Tim Kimberley recently posted on the question of the commands to exterminate Canaanites in the Bible. In the post, he suggests that the genocide may have been justified since the Canaanites were practicing things like child sacrifice.
The problem is that, historically speaking, the Israelites were Canaanites. The genetic evidence suggests this. The linguistic evidence suggests it. The evidence from pottery and other material culture suggests it. And the evidence likewise suggests that the practices condemned as “Canaanite” in the Bible are ones that the Israelites had themselves practiced since time immemorial.
And so, on the one hand, that means that the threats that are articulated are probably aimed at getting Israelites to stop doing things in the 8th century, rather than wiping out other peoples in an earlier time.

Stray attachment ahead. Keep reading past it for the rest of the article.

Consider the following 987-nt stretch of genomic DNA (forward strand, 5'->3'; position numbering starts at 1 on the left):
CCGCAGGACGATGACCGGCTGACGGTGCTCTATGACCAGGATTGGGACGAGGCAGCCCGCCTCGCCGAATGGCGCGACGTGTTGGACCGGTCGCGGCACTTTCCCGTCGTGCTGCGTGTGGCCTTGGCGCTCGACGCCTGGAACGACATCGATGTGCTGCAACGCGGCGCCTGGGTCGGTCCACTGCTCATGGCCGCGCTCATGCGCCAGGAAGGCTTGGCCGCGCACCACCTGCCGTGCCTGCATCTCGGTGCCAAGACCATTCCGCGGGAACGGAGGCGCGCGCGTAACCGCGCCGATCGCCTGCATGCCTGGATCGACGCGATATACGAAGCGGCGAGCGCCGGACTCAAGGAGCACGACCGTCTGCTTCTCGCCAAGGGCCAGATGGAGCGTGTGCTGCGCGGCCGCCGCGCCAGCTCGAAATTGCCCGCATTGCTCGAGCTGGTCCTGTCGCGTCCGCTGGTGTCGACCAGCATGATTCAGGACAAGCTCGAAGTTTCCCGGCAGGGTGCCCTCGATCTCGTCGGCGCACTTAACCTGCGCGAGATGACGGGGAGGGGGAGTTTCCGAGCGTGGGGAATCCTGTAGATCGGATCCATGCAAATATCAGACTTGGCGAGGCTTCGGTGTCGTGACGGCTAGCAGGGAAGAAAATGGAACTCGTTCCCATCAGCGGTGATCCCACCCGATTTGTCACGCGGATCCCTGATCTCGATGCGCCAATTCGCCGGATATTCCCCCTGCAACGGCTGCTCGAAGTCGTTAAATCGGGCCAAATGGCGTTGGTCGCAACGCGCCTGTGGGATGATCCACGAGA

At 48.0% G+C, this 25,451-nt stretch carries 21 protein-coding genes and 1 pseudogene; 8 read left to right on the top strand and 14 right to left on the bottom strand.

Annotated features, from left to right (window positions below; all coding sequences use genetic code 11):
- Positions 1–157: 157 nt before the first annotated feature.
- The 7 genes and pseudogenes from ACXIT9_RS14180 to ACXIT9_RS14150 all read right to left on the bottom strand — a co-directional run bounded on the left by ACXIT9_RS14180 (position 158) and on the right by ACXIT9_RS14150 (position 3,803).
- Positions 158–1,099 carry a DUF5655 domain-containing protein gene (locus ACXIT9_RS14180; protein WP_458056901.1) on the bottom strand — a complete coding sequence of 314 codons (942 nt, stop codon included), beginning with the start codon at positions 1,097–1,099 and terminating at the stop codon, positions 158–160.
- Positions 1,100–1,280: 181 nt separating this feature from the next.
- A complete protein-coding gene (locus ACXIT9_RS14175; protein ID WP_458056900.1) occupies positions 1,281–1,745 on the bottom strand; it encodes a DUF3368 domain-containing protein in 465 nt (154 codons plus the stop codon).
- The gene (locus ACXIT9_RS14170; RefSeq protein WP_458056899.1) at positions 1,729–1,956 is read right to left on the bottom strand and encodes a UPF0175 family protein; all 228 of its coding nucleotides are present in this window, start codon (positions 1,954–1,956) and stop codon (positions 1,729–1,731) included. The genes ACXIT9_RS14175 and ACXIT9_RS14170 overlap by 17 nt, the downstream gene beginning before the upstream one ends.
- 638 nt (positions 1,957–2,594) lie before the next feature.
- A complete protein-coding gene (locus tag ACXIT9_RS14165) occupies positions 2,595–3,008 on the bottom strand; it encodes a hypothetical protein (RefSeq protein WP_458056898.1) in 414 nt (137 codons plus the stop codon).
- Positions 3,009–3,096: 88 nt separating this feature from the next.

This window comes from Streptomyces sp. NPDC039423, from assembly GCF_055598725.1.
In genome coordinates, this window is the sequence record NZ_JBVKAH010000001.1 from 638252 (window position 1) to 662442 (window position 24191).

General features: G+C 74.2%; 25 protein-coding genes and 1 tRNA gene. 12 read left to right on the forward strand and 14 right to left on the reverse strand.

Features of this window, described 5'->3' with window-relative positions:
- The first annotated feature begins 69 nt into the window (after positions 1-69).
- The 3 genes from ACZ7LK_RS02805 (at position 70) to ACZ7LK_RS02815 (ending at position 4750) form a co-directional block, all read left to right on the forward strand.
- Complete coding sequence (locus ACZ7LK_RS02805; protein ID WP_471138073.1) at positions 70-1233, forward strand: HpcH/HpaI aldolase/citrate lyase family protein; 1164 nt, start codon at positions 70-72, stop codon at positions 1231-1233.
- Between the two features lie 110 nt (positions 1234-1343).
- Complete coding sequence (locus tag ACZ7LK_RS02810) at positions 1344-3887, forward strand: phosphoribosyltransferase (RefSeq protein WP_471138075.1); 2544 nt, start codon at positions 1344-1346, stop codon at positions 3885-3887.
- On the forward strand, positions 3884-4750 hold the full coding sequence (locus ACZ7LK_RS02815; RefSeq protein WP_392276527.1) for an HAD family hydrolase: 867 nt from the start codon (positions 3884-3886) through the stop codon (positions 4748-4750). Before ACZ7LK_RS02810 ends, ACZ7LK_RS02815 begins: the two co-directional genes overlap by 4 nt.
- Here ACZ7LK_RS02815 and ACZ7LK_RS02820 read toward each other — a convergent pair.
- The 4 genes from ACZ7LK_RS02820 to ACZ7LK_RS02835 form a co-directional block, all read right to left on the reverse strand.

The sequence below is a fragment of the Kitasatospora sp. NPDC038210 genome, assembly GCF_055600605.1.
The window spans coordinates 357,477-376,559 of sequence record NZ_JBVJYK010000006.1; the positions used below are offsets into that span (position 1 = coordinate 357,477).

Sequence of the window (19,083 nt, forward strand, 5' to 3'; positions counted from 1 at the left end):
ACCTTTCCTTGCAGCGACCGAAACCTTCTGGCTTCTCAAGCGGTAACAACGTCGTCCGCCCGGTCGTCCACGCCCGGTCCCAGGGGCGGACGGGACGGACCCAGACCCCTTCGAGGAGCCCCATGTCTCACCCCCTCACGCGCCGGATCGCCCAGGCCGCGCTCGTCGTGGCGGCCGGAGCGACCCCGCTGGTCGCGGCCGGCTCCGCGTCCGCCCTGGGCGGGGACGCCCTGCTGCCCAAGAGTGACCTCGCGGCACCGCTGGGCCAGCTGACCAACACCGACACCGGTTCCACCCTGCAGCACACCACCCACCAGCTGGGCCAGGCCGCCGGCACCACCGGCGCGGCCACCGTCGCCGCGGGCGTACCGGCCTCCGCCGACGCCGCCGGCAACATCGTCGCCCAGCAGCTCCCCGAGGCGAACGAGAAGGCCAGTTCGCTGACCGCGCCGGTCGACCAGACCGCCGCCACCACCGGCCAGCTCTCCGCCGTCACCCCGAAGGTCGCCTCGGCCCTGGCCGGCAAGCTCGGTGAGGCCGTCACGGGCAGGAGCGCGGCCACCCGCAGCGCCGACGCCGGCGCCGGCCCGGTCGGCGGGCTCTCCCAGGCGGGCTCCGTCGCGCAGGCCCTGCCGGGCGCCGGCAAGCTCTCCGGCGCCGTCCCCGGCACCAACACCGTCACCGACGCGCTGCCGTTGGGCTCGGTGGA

But on the other hand, the rhetoric of genocide is problematic even if it does not reflect historical reality.
But the point I want to make here is one that sometimes gets lost in all the discussions of genocide. The practices that are so strongly condemned as “Canaanite” in the Bible were traditional Israelite ones, whoever else may also have had these traditions. I wonder how that historical state of affairs may change the perspective of some on whether those practices justify people being exterminated.